By Kimberly Miller
Arizona Daily Wildcat
A community service officer was attacked with a pickax early Monday morning at the former Delta Chi fraternity house while doing a routine building check of the vacant residence.
Robert Dziezynski, 20, was found semiconscious lying in a hallway of the fraternity by another officer who went to investigate when Dziezynski did not respond to radio calls. Dziezynski received a severe blow above his right eye with the flat portion of a pickax which was found next to him on the floor. He was taken to University Medical Center where he was treated for a concussion and lacerations and released.
Although the hospital wanted to keep Dziezynski overnight for observation, he said his real concern was just getting back to work and that the incident has made him more enthusiastic about the job.
"I just wanted to get back out there," Dziezynski said. "I'm not frightened at all."
Community service officers assist the University of Arizona Police Department in duties including foot patrols around campus.
Dziezynski was on a foot patrol alone when he went into the building at 1701 E. First Street, after he noticed earlier in the evening that two doors on the northeast side of the former fraternity were open.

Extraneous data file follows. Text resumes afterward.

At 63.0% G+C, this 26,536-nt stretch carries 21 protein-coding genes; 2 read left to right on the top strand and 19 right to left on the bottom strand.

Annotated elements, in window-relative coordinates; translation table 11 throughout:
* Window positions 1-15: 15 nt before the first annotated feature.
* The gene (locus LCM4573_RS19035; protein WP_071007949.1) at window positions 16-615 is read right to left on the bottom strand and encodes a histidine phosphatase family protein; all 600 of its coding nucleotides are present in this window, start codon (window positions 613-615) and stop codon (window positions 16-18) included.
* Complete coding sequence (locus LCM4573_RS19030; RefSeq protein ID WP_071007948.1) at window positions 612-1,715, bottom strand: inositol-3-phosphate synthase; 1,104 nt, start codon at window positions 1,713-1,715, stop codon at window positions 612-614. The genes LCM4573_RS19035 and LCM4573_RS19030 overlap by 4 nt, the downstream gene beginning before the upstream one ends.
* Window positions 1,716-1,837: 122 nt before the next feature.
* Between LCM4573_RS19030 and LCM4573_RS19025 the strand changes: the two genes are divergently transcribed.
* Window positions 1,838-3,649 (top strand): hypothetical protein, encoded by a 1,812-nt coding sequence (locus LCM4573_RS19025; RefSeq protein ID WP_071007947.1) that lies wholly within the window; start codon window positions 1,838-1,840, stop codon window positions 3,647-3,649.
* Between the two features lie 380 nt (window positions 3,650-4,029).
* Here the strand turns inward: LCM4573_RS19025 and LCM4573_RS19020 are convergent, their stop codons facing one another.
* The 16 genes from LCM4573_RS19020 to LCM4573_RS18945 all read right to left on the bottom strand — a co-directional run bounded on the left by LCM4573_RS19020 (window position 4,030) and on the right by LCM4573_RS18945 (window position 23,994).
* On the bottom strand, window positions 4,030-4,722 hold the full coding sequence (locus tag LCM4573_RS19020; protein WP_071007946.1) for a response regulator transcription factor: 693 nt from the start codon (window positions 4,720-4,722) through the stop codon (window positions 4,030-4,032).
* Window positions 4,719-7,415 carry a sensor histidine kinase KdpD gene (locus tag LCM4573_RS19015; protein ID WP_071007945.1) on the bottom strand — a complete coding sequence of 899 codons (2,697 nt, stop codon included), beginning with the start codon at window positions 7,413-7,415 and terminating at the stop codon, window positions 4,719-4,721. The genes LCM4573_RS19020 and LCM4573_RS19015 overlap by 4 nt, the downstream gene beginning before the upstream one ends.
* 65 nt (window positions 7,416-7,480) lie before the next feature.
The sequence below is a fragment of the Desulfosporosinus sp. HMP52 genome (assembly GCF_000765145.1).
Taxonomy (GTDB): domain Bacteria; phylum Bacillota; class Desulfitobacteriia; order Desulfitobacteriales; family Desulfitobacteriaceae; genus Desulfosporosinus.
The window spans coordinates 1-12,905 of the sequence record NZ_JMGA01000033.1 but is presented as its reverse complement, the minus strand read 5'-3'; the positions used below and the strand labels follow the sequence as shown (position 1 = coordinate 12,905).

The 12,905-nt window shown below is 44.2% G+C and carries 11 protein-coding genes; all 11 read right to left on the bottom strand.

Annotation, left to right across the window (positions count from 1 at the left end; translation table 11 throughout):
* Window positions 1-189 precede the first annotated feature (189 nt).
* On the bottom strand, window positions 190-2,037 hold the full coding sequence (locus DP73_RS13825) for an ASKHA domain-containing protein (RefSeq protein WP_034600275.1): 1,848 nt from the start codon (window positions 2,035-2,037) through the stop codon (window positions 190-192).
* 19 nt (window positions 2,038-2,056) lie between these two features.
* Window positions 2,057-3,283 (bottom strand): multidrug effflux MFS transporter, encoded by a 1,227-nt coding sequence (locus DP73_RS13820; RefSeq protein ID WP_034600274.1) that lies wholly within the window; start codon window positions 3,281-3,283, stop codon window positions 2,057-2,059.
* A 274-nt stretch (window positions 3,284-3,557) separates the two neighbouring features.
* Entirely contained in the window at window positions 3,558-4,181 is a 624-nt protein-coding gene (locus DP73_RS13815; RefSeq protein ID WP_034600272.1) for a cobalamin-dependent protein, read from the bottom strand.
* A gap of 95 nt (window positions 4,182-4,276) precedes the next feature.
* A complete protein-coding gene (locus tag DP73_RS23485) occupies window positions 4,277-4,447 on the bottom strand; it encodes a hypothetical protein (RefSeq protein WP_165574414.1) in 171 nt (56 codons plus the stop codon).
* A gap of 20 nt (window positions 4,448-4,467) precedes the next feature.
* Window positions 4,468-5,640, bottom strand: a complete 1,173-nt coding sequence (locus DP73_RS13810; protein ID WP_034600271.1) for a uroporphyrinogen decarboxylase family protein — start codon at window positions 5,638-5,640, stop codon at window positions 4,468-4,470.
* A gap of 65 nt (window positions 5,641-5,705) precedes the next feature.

Delta Chi lost its lease on the building in November when the Dean of Students office announced the fraternity would no longer be recognized as a student organization due to risk management and student conduct violations. The building has been vacant since Dec. 22.
Dziezynski, a criminal justice junior, said that while he was investigating the main hall of the building someone jumped out from an open room and struck him. He said the last thing he remembered before losing consciousness was seeing the red of the axe and then a bright white light.
He said he woke up once but was unable to speak so he clicked his radio on and off hoping someone would hear. Meanwhile police dispatchers were trying to reach him after he did not report in.
Dziezynski regained consciousness once more and called in a request for help. An officer had already arrived at the scene and was able to locate Dziezynski after hearing him talk on the radio.
No one was found in the house and police said it was hard to tell if someone might have been living there because hallways and rooms were scattered with debris. Police said most of the doors of the house are either impossible to secure or unlocked.
UAPD Sgt. Brian Seastone said no suspects have been identified and at this point there are no leads, though the department considers this a very serious crime.
"What we have here in this case could have just as easily been a homicide," Seastone said.
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